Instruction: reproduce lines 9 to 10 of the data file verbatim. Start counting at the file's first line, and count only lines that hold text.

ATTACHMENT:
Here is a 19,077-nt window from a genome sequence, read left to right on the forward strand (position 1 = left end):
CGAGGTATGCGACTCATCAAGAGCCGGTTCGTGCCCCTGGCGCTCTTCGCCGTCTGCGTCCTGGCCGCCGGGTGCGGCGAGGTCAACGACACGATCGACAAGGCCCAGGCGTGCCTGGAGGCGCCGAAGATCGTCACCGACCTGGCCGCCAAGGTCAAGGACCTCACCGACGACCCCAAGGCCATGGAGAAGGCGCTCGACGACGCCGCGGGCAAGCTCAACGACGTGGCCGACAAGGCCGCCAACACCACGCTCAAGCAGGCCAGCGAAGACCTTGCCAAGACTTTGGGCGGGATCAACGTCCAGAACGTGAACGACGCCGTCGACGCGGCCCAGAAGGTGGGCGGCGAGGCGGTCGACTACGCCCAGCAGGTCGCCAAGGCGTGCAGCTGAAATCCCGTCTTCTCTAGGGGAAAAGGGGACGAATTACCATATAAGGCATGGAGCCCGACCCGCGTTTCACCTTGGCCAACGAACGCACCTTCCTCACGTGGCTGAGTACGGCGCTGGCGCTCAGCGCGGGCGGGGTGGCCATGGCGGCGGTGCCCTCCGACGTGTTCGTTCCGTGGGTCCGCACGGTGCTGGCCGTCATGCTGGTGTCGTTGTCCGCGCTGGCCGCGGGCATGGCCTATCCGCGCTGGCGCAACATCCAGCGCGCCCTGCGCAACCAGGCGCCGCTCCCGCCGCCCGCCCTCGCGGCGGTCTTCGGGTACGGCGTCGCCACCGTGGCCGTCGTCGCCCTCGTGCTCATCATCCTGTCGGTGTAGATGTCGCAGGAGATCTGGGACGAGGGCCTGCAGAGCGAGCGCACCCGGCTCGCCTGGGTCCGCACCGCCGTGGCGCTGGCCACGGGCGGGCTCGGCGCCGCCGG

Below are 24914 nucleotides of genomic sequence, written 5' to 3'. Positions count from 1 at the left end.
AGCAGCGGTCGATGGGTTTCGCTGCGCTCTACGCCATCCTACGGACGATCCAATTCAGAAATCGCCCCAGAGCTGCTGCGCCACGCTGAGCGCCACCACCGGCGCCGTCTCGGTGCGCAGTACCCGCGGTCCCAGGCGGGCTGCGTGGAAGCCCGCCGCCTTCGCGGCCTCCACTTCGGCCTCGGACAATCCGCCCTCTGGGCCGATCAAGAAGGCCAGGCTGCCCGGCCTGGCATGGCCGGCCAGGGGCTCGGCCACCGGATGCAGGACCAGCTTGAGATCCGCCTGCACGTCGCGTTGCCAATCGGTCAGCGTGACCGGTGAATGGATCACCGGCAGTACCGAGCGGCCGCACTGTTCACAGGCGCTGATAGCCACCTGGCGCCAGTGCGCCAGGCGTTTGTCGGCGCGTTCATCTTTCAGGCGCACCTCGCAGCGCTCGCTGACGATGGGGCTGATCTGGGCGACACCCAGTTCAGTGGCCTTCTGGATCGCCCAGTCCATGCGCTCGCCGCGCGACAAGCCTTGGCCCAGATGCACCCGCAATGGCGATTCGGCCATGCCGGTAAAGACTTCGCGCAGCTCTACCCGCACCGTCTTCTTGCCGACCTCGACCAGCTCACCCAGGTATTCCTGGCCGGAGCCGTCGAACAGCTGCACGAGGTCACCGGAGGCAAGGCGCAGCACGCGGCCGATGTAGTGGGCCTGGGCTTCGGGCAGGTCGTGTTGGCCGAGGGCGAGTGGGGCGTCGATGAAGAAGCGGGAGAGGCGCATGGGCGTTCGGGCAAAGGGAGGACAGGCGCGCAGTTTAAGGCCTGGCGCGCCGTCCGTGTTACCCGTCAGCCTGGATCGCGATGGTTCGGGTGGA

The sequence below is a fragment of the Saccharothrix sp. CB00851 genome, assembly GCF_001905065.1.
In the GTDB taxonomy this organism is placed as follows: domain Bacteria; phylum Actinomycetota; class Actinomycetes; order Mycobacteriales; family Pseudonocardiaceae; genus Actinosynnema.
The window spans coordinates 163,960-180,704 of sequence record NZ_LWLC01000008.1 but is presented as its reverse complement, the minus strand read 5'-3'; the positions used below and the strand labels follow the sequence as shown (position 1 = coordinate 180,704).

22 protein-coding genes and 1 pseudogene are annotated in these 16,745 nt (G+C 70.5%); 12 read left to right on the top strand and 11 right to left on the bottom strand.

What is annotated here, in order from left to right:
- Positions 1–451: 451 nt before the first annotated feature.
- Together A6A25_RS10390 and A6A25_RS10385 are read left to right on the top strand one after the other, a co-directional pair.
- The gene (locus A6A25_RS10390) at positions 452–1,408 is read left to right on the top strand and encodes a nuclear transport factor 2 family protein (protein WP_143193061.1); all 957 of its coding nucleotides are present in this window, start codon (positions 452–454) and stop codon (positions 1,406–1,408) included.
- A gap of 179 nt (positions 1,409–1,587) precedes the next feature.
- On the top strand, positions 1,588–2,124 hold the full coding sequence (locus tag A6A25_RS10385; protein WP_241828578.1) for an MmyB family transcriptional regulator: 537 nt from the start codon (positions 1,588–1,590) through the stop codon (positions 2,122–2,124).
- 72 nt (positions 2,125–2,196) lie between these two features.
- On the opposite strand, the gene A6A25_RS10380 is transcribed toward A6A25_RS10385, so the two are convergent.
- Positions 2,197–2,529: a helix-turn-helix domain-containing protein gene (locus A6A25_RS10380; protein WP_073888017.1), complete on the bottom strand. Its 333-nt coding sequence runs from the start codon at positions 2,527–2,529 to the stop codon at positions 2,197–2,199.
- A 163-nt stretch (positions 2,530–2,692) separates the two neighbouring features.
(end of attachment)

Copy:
What is annotated here, in order from left to right:
- Positions 1–451: 451 nt before the first annotated feature.